Christopher Lewinton was appointed Chief Executive in July, 1986 with a brief to create a new strategic direction. His arrival led to the formulation of the strategy which, only slightly modified, has guided the Group ever since.

"TI Group's strategy is to become an international group concentrating on specialised engineering businesses, operating in selected niches on a global basis.

Key businesses must be able to command positions of sustainable technological and market share leadership.

They will have a high knowledge and service content (1993) and will be able to anticipate and meet customer's needs (1994)."

Implementation Of The Strategy

An early step was the closure of the Birmingham head office in November, 1986. A much slimmer headquarters operation established in London then moved rapidly to implement the new strategy.

The sale of the bicycle interests and of two domestic appliance businesses soon followed and before the end of 1988, all the 20 other businesses not consistent with the strategy had been sold and the proceeds re-invested to build the new TI Group's first two world leader businesses, John Crane and Bundy.

By the end of 1989, TI Group's operating margin had increased from 5.5% to 11.4% and over 80% of it's sales arose outside the UK. TI Group's culture had changed from that of a production orientated, UK-based, metal working business to that of a marketing-driven, global, specialised engineering company. The pace of change was such that in 1990 Harvard Business School published a case study "TI Group Restructuring and Globalization".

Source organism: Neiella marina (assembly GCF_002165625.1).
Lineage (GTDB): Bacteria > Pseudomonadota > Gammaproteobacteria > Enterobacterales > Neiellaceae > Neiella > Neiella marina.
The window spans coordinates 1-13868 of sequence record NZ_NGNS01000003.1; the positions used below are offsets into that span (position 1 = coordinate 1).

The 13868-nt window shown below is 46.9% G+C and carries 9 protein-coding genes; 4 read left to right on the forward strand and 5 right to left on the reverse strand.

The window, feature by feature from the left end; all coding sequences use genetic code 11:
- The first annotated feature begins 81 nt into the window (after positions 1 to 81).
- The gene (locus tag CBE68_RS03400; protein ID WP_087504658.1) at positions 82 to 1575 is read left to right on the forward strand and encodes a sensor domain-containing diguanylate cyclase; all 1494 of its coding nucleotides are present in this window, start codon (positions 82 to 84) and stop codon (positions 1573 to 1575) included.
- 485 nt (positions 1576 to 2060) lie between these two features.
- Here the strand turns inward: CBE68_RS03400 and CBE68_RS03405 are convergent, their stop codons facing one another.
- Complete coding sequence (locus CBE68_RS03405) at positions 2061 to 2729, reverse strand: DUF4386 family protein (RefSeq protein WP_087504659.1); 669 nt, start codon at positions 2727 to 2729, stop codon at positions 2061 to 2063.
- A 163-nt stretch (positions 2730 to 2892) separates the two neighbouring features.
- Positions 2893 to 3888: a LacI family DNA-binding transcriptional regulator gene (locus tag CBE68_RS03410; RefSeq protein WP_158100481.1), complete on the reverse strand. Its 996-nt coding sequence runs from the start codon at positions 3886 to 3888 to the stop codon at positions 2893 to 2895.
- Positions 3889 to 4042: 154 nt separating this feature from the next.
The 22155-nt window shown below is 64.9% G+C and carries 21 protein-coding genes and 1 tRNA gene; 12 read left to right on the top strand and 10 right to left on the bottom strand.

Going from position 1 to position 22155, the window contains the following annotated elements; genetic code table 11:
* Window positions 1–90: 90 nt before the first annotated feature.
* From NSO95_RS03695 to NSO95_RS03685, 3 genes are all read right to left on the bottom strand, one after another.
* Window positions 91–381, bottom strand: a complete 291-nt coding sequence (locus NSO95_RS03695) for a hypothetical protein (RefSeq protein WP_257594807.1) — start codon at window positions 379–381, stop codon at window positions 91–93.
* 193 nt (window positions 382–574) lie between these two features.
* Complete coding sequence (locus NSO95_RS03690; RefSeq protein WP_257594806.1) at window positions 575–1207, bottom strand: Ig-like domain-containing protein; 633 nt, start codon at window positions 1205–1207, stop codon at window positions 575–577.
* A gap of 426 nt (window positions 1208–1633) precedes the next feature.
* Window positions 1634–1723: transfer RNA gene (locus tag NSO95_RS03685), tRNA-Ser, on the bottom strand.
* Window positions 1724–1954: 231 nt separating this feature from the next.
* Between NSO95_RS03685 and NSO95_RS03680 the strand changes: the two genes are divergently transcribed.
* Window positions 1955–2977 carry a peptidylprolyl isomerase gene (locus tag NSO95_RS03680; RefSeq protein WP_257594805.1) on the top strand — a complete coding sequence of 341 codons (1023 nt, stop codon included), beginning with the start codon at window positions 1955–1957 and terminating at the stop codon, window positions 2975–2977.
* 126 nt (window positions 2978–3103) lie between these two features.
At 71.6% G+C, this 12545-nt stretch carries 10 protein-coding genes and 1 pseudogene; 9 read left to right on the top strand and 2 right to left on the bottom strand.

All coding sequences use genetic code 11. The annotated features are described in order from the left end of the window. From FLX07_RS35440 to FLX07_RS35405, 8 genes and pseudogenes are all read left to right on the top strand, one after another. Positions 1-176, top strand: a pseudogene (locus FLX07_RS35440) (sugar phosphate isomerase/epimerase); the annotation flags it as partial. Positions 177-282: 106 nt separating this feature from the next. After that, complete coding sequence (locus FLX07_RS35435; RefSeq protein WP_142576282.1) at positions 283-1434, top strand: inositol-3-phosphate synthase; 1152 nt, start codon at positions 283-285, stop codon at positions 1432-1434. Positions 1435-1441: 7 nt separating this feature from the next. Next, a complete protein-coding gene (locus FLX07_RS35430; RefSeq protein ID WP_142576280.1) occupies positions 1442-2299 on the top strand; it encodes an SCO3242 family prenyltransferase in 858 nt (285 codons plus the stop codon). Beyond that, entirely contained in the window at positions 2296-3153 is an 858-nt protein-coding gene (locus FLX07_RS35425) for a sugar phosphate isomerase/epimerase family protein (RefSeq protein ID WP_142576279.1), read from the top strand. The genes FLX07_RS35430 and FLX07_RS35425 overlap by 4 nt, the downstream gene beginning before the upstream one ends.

Acknowledgement of the part played in this renaissance by Christopher Lewinton, who had been appointed Chairman and Chief Executive in 1989, came at the end of 1992, when he was knighted for his services to the engineering industry.

Building World Leader Businesses

Some 40 disposals and 45 acquisitions, spread across over 20 countries, have transformed TI Group from the company which Christopher Lewinton joined in 1986. Although the seeds of the future John Crane, Bundy and Dowty businesses were already within TI Group at that time, 95% of TI Group is less than 10 years old. It is now focused on the Automotive, Industrial and Aerospace markets.